seen? These dome-shaped hard corals do somewhat resemble
fleshy brains and are often seen on many of our Southern shores. Lobophyllia and Symphyllia were previously in the Family Mussidae.
Features: Members of the Family
Lobophylliidae develop into large colonies with heavy skeletons. The thick
walls of Lobophyllia and Symphyllia form meandering
valleys, and when submerged is covered with thick fleshy tissue, thus
resulting in their common names. The walls have prominent 'teeth'.
Some species of Lobophyllia and Symphyllia look very
similar and requires close examination to differentiate. On this website
they are grouped by external features for convenience of display.
Sometimes mistaken for Corals with maze-like patterns (Family Faviidae), which have thinner
corallite walls without large 'teeth'.
Status and threats: Some members
of the Family Lobophylliidae recorded for Singapore are listed as globally
*Species are difficult to positively identify without close examination.
On this website, they are grouped by external features for convenience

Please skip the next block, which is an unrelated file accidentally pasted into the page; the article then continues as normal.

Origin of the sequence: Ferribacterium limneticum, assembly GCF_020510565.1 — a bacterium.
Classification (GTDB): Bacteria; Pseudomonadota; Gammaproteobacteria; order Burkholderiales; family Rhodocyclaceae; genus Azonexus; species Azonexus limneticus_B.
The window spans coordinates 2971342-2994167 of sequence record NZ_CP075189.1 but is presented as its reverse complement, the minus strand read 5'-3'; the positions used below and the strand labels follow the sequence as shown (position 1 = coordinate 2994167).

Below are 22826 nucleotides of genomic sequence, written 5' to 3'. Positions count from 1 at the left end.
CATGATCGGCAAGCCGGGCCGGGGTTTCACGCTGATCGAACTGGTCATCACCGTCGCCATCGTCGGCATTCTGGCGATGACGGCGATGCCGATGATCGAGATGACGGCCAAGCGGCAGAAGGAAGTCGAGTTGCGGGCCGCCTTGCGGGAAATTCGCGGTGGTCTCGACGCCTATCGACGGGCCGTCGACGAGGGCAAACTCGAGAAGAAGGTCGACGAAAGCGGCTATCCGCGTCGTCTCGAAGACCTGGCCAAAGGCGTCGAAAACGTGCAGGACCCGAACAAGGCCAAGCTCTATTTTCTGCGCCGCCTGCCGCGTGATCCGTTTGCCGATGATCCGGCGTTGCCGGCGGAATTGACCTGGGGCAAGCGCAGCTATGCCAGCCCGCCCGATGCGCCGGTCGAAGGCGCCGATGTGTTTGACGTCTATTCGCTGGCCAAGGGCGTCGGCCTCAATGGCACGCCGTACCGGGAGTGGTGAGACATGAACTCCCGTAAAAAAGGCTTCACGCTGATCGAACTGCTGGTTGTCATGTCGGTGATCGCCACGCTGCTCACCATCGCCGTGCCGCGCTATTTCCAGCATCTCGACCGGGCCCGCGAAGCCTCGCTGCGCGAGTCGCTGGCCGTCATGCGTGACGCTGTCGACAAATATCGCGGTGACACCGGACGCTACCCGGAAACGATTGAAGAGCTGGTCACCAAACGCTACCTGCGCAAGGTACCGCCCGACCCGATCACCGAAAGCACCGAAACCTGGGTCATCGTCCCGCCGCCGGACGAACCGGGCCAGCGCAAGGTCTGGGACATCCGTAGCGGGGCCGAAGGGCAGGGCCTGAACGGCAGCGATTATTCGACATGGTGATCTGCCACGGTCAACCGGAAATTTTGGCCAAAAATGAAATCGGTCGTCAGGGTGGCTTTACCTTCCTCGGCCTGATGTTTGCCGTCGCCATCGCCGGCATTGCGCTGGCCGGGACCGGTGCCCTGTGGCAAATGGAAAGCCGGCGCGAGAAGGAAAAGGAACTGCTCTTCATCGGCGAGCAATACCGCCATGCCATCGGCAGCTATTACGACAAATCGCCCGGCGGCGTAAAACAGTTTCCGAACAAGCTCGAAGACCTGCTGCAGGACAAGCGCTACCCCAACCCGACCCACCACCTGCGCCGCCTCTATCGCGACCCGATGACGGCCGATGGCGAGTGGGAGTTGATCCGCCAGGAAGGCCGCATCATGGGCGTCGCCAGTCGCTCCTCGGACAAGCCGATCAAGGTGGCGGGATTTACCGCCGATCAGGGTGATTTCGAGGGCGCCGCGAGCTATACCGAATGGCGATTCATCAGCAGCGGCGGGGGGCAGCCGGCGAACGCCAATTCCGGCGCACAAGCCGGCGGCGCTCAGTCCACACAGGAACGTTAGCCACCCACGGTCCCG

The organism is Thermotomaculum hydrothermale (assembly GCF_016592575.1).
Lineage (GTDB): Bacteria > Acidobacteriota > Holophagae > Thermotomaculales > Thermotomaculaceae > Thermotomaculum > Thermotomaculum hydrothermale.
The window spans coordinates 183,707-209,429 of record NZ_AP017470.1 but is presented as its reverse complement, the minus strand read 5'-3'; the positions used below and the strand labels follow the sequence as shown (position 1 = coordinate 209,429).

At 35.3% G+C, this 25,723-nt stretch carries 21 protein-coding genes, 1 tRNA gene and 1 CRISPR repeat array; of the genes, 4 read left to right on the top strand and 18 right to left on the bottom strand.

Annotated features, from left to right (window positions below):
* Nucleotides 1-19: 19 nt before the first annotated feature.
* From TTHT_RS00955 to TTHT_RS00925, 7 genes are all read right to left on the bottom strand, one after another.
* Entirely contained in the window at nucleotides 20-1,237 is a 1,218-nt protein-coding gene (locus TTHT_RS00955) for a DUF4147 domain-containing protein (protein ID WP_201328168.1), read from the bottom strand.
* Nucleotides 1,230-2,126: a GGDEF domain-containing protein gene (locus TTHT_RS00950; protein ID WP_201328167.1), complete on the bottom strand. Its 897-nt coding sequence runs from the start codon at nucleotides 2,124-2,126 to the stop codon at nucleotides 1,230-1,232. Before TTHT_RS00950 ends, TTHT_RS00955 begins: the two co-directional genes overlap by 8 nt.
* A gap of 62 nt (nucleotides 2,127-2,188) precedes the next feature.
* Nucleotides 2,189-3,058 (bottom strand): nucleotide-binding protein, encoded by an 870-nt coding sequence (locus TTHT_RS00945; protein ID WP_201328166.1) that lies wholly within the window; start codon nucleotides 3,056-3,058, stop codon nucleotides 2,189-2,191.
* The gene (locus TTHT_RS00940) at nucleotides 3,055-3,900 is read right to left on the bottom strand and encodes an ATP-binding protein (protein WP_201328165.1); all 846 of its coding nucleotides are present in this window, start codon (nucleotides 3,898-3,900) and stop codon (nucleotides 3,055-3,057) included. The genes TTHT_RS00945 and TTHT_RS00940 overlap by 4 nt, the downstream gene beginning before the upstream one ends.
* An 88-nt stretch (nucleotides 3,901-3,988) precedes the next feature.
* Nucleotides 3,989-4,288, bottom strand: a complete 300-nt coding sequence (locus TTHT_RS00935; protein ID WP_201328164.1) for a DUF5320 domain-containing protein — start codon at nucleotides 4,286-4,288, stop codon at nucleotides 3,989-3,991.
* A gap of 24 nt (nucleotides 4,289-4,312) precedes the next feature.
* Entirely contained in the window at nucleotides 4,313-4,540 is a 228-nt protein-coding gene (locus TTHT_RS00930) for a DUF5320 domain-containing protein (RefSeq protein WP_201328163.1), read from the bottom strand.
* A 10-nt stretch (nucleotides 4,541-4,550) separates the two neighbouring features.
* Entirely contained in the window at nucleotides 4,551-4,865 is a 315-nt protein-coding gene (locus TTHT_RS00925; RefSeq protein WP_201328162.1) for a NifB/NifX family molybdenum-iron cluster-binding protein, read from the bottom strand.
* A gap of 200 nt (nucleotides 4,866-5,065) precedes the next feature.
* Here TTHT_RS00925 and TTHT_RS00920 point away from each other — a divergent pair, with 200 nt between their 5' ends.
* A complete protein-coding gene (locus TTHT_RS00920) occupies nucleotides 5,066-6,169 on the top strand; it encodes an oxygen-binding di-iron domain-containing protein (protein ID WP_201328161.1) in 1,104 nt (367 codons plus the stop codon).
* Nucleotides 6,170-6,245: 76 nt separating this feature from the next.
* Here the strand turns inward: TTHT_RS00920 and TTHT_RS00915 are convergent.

corals on Singapore shores
walls are separate.
not as meandering.
walls are joined.
There is usually a slight groove
or dent along the top of the wall.
wide and more meandering.
Lobophylliidae recorded for Singapore
Huang, Karenne P. P. Tun, L. M Chou and Peter A. Todd. 30 Dec 2009.
An inventory of zooxanthellate sclerectinian corals in Singapore including
33 new records
**the species found on many shores in Danwei's
in red are those listed as threatened
on the IUCN global list.
Lobophylliidae (previously Mussidae)
Acanthastrea hillae** (Near Threatened)
Acanthastrea rotundoflora (Near Threatened)
(Lobed brain coral) with list of species recorded for Singapore.
(Grooved brain coral) with list of species recorded for Singapore.
- Danwei Huang,
Karenne P. P. Tun, L. M Chou and Peter A. Todd. 30 Dec 2009. An
inventory of zooxanthellate sclerectinian corals in Singapore
including 33 new records (pdf). Raffles Bulletin of Zoology
Supplement No. 22: 69-80.
- Veron, Jen.
of the World
Australian Institute of Marine Science, Australia. 3 volumes.
- Chou, L.
M., 1998. A
Guide to the Coral Reef Life of Singapore. Singapore Science
Centre. 128 pages.
Harry and Daniel Knop. 2005. Corals:
Indo-Pacific Field Guide
IKAN-Unterwasserachiv, Frankfurt. 305 pp.
Eric H. 2001. Aquarium
Corals: Selection, Husbandry and Natural History
T.F. H Publications. 464 pp